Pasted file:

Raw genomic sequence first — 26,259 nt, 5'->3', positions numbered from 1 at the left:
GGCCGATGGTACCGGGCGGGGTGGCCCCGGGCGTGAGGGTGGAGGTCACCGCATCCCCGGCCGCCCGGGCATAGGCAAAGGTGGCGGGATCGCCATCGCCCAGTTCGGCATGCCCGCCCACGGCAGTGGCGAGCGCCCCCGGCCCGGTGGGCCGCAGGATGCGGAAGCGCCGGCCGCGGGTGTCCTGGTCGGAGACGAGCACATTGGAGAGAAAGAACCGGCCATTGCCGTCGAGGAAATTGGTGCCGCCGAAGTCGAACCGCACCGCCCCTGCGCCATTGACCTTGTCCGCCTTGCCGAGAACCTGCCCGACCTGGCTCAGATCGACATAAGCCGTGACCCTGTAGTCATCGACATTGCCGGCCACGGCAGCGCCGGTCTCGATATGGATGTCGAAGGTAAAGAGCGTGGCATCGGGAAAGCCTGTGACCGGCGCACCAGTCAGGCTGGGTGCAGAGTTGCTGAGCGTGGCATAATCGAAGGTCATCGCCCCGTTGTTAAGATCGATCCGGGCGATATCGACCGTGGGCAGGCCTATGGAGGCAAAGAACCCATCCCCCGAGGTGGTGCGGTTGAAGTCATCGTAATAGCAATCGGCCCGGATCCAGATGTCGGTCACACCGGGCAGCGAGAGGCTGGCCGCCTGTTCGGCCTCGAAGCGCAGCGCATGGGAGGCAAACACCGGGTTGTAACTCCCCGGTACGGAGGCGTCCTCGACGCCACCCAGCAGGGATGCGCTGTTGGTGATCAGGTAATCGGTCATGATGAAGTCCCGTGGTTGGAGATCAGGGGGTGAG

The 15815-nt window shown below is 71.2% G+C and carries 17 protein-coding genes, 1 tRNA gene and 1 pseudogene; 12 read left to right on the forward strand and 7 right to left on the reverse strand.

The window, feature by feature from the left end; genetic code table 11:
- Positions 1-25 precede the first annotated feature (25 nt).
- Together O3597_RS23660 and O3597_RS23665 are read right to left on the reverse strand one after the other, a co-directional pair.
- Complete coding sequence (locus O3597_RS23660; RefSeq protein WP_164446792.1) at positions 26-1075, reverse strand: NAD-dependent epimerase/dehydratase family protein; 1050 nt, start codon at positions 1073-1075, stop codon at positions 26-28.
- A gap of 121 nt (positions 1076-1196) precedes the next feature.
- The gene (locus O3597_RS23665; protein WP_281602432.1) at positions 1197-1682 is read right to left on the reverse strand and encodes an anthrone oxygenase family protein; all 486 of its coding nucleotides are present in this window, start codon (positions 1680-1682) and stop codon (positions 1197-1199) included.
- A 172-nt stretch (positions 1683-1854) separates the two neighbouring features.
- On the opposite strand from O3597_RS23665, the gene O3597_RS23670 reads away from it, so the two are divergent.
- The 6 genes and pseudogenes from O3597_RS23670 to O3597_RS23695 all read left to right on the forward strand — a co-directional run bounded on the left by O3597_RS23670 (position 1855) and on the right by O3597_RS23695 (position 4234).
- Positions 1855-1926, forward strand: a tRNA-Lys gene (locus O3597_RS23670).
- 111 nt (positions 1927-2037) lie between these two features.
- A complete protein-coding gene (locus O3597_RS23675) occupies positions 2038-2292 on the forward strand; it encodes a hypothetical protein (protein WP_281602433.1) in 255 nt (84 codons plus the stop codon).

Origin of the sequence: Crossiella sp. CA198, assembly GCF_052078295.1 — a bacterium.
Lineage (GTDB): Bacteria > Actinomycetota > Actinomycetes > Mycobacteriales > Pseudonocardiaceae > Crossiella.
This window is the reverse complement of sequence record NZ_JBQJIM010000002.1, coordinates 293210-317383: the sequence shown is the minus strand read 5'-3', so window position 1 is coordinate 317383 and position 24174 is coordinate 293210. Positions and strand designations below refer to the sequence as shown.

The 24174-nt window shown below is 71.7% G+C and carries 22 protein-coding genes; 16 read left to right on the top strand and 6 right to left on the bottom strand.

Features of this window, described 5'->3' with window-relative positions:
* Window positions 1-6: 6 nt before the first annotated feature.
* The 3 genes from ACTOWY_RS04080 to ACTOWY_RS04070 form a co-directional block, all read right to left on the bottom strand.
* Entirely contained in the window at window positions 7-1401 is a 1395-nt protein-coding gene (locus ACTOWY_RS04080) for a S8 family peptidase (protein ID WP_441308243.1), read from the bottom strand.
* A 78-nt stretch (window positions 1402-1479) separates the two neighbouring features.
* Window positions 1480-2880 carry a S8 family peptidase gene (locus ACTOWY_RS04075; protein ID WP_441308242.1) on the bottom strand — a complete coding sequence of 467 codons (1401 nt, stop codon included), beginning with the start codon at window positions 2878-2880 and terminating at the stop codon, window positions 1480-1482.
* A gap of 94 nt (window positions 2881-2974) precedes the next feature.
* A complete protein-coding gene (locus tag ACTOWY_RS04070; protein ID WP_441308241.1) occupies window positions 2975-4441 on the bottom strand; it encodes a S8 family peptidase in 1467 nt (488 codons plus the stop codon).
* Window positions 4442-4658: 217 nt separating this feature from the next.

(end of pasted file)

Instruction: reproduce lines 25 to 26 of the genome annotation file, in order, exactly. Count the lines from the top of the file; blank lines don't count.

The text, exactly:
* Window positions 1480-2880 carry a S8 family peptidase gene (locus ACTOWY_RS04075; protein ID WP_441308242.1) on the bottom strand — a complete coding sequence of 467 codons (1401 nt, stop codon included), beginning with the start codon at window positions 2878-2880 and terminating at the stop codon, window positions 1480-1482.
* A gap of 94 nt (window positions 2881-2974) precedes the next feature.